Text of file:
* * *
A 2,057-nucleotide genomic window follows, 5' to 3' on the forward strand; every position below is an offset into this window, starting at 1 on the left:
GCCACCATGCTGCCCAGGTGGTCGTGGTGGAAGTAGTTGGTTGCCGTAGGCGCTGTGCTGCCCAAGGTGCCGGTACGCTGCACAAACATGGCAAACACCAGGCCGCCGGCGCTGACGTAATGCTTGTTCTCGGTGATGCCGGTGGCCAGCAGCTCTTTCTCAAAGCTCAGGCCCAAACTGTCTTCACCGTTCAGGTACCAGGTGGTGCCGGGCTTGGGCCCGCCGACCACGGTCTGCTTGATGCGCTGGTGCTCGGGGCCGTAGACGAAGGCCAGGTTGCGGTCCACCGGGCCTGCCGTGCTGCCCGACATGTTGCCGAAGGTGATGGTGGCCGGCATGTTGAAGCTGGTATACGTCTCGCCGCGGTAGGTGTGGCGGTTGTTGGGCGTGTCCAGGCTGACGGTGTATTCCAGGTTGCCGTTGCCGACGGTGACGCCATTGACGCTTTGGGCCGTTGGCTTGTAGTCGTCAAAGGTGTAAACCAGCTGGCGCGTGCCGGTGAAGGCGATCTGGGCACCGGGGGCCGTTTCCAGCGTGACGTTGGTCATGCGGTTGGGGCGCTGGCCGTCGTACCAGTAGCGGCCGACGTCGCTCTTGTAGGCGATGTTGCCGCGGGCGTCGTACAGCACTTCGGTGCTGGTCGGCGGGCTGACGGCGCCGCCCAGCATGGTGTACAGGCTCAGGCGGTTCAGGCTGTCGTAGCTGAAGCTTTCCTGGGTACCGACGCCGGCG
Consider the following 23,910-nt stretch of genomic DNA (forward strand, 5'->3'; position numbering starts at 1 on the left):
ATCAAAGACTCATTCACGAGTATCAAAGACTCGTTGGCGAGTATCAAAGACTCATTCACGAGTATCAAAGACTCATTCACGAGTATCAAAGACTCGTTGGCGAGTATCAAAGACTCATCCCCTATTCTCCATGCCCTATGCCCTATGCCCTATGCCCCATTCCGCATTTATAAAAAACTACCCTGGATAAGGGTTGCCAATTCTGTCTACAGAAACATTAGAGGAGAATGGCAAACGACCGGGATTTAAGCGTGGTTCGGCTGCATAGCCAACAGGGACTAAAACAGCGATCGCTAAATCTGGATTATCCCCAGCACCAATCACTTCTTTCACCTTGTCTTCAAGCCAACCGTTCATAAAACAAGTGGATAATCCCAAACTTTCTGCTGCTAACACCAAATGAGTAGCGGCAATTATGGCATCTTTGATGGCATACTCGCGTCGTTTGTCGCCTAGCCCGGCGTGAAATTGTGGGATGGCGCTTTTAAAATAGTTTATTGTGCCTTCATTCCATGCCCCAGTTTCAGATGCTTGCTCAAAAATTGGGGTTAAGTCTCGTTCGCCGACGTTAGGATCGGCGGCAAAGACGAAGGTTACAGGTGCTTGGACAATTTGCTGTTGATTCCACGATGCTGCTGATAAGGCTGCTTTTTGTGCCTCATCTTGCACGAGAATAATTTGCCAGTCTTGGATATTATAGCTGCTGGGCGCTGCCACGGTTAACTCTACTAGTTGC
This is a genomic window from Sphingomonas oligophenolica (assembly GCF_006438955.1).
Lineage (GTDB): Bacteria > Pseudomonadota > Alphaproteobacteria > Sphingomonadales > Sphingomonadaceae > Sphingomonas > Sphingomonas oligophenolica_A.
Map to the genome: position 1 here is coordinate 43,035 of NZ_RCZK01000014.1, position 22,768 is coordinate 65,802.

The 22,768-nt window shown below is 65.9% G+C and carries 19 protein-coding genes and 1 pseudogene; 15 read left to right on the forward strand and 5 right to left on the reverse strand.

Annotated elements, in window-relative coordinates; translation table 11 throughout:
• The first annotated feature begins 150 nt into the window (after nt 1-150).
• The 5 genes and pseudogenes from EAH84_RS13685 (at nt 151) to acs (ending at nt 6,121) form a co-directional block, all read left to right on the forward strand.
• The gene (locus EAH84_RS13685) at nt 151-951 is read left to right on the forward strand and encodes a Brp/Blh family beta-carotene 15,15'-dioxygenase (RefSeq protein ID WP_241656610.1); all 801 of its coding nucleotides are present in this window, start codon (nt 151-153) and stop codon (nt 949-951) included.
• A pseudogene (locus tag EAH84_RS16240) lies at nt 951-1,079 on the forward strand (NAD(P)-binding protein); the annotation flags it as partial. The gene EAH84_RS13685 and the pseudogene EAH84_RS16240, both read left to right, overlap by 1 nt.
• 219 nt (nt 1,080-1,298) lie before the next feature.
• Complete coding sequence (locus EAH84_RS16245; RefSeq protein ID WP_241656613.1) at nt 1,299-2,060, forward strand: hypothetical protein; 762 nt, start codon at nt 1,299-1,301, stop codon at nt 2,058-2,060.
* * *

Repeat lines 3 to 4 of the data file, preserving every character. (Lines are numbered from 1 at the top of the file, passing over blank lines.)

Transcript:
Consider the following 23,910-nt stretch of genomic DNA (forward strand, 5'->3'; position numbering starts at 1 on the left):
ATCAAAGACTCATTCACGAGTATCAAAGACTCGTTGGCGAGTATCAAAGACTCATTCACGAGTATCAAAGACTCATTCACGAGTATCAAAGACTCGTTGGCGAGTATCAAAGACTCATCCCCTATTCTCCATGCCCTATGCCCTATGCCCTATGCCCCATTCCGCATTTATAAAAAACTACCCTGGATAAGGGTTGCCAATTCTGTCTACAGAAACATTAGAGGAGAATGGCAAACGACCGGGATTTAAGCGTGGTTCGGCTGCATAGCCAACAGGGACTAAAACAGCGATCGCTAAATCTGGATTATCCCCAGCACCAATCACTTCTTTCACCTTGTCTTCAAGCCAACCGTTCATAAAACAAGTGGATAATCCCAAACTTTCTGCTGCTAACACCAAATGAGTAGCGGCAATTATGGCATCTTTGATGGCATACTCGCGTCGTTTGTCGCCTAGCCCGGCGTGAAATTGTGGGATGGCGCTTTTAAAATAGTTTATTGTGCCTTCATTCCATGCCCCAGTTTCAGATGCTTGCTCAAAAATTGGGGTTAAGTCTCGTTCGCCGACGTTAGGATCGGCGGCAAAGACGAAGGTTACAGGTGCTTGGACAATTTGCTGTTGATTCCACGATGCTGCTGATAAGGCTGCTTTTTGTGCCTCATCTTGCACGAGAATAATTTGCCAGTCTTGGATATTATAGCTGCTGGGCGCTGCCACGGTTAACTCTACTAGTTGC